In summary, there are three major suggestions from this work, which are outlined below.

  1. With an ephemeral snowpack in forested environments, snow depth measurements using a Federal snow tube likely avoid overprobing, which can frequently occur when a magnaprobe is used.

  2. The use of the average of multiple-point samples within a grid is recommended instead of single measurements because the average of multiple-point samples can reduce the point-to-point variability and spatial representativeness errors.

  3. Measurements of vegetation, leaf litter, and soil frost can help to account for the errors of in situ snow depth observations, particularly when using a magnaprobe.

5 Conclusion

Manual, in situ sampling snow depth measurements can be made quickly and easily, but making consistent, representative, and unbiased measurements can be challenging when the surface is irregular, when the vegetation or organic layers and unfrozen soils result in overprobing, and when the leaf litter compacts during the winter. This study quantified the differences between snow depth measurements made with a magnaprobe and a Federal snow tube in a mixed-use temperate forest landscape with ephemeral snowpack. For all sampling campaigns and land cover types, the magnaprobe snow depth measurements (mean 14.9 cm) were usually, but not always, deeper than the snow tube measurements (13.2 cm) and had a 1.7 cm average difference. For these shallow snowpacks, this amounts to a 12 % difference, but in a deeper snowpack, the relative impact of this difference would be much smaller. Biases were significantly higher in the forest (1.9 cm) than the field (1.3 cm). The difference between the two instruments was 50 % higher in the early-winter campaign than in the later campaigns. The differences among measurement techniques in this present study reflect the current study area, surface conditions for a single season, and the operation of the instruments by this project team. Further studies to understand the errors from in situ sampling using snow probes are warranted in various snow environments with different vegetation and soil conditions to provide guidance on the best practices for using in situ snow probe datasets under conditions where overprobing is likely.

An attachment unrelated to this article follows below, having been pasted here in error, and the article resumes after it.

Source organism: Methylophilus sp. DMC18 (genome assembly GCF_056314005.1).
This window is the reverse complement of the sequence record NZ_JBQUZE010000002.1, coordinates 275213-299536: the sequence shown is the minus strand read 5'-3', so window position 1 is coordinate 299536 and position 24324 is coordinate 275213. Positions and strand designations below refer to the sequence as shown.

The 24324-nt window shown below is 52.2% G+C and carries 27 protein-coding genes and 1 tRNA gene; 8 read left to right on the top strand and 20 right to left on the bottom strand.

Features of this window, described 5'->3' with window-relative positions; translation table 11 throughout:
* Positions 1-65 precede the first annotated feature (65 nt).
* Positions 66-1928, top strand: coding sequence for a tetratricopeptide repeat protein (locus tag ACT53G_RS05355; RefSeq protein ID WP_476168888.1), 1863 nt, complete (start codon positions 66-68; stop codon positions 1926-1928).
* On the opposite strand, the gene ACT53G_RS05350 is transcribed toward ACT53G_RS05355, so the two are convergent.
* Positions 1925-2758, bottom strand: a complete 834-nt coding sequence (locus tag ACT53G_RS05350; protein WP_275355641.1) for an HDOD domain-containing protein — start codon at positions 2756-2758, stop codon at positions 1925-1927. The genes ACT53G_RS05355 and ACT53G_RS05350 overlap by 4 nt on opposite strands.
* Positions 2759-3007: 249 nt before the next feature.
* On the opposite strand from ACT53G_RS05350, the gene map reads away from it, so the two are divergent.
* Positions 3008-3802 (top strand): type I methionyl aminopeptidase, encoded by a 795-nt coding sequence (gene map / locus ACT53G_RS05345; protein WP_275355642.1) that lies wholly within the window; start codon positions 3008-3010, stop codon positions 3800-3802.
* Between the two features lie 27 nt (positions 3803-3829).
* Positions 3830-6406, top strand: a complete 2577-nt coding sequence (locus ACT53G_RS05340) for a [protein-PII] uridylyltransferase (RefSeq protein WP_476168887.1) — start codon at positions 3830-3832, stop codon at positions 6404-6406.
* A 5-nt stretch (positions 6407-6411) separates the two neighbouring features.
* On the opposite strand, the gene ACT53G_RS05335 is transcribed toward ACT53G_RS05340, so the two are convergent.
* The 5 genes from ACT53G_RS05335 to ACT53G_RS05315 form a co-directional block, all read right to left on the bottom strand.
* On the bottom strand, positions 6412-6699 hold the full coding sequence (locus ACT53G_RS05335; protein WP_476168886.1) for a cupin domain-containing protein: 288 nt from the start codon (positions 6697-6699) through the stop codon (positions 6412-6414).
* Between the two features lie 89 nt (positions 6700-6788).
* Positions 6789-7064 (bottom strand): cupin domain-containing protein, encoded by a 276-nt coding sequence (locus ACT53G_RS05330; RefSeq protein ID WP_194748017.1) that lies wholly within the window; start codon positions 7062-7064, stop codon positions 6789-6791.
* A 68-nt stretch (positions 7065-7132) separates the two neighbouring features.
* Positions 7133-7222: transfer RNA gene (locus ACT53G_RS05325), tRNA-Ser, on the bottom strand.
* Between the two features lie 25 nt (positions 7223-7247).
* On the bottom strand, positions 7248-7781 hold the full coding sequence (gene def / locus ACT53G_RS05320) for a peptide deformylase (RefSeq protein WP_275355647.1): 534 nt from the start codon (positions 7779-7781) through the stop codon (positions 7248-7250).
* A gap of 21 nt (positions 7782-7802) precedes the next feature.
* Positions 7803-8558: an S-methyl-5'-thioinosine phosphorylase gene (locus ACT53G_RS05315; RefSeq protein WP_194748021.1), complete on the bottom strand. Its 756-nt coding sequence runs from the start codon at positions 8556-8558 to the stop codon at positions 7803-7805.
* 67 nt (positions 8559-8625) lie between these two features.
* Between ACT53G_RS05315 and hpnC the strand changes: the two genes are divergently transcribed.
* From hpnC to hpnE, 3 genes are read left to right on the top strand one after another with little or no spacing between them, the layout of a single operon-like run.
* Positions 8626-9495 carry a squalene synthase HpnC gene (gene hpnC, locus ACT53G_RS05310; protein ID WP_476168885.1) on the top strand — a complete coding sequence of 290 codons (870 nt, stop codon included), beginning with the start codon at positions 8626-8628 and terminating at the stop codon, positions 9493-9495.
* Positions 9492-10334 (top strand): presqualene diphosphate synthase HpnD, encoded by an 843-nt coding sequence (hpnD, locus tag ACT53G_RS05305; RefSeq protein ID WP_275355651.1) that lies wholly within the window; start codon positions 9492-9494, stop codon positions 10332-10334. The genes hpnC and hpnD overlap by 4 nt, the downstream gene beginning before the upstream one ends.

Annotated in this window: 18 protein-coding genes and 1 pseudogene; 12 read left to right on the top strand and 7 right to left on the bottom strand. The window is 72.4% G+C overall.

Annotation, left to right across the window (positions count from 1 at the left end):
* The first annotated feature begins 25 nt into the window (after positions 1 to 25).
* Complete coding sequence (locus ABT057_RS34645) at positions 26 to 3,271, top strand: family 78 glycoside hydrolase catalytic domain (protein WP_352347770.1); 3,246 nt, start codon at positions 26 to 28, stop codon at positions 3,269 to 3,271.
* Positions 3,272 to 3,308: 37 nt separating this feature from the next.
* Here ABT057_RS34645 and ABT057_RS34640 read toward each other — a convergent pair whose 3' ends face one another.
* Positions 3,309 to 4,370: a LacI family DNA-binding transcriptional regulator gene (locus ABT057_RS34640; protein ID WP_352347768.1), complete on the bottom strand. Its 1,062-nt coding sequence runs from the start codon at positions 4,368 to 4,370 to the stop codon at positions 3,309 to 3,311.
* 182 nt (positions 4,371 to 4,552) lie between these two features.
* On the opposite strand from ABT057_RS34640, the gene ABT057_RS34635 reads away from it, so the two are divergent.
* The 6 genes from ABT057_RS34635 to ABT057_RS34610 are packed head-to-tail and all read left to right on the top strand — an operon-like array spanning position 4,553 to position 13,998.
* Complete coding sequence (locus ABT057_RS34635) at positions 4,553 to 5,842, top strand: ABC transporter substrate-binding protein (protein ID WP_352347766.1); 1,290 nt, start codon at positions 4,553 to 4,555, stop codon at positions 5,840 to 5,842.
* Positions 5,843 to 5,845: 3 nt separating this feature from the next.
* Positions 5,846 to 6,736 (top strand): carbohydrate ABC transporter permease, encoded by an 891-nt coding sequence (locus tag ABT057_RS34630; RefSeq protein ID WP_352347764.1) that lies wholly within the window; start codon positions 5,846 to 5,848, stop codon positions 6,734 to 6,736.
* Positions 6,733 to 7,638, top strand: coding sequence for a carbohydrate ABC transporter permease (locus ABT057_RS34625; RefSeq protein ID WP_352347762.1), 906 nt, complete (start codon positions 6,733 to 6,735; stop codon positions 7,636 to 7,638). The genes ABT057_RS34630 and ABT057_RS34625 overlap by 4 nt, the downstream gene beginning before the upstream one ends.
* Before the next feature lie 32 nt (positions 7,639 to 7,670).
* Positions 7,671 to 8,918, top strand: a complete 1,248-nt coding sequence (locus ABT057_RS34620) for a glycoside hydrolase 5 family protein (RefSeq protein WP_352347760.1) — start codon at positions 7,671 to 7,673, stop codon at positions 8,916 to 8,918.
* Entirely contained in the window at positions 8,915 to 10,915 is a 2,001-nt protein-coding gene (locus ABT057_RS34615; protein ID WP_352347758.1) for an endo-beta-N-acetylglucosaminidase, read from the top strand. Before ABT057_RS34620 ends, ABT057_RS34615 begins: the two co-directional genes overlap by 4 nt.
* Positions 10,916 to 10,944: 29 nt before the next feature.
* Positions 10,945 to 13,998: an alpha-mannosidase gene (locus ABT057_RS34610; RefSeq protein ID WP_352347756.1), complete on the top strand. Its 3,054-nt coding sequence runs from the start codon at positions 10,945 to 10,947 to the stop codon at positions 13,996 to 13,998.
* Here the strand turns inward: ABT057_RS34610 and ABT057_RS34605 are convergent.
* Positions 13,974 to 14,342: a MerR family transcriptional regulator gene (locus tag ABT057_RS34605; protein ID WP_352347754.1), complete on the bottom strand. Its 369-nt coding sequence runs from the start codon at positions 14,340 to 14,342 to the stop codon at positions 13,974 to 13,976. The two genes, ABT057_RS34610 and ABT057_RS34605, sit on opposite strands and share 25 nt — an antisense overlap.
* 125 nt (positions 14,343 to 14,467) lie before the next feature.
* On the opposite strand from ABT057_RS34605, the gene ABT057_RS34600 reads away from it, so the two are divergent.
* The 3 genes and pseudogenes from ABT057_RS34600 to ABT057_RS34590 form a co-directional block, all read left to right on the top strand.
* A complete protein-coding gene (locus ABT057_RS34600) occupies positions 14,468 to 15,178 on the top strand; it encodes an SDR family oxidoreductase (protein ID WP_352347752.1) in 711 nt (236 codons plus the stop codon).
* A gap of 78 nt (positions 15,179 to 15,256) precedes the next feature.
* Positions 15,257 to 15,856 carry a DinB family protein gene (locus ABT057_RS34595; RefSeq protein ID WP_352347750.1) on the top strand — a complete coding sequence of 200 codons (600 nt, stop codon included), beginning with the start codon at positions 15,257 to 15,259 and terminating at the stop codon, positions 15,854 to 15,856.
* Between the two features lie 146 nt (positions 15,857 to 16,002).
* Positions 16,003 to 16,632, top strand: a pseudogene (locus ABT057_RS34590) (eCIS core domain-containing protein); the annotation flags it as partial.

Data availability

The in situ snow observations are available in the Supplement.


The supplement related to this article is available online at:

Author contributions

HP, JMJ, EAB, AGH, FBS, MP, and EC designed the research. HP, CW, JMJ, AGH, FBS, MP, EAB, and EC conducted fieldwork to obtain lidar and/or in situ snow observations. HP, CW, JMJ, EAB, AGH, and MP performed the analysis. HP, EC, and AGH produced the figures. HP, JMJ, EAB, and EC wrote the initial draft. All authors contributed to the review and editing of the paper.

Competing interests

The contact author has declared that none of the authors has any competing interests.


Publisher’s note: Copernicus Publications remains neutral with regard to jurisdictional claims in published maps and institutional affiliations.


Approved for Public Release. Distribution is Unlimited. This material is based upon work supported by the Broad Agency Announcement Program and the Cold Regions Research and Engineering Laboratory (ERDC-CRREL) under contract nos. W913E518C0005 and W913E521C0006. The authors are grateful to Lee Friess for providing a technical review of the draft paper, Mahsa Moradi Khaneghahi for supporting the paper preparation, and Brigid Ferris for training the team on litter depth sampling. We thank Christina Herrick for post-processing the GPS data.

Financial support

This research has been supported by the U.S. Department of Defense (grant nos. W913E521C0006 and W913E518C0005).

Review statement

This paper was edited by Jürg Schweizer and reviewed by A. N. Arslan and Ryan Webb.


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Short summary
This study compares snow depth measurements from two manual instruments in a field and forest. Snow depths measured using a magnaprobe were typically 1 to 3 cm deeper than those measured using a snow tube. These differences were greater in the forest than in the field.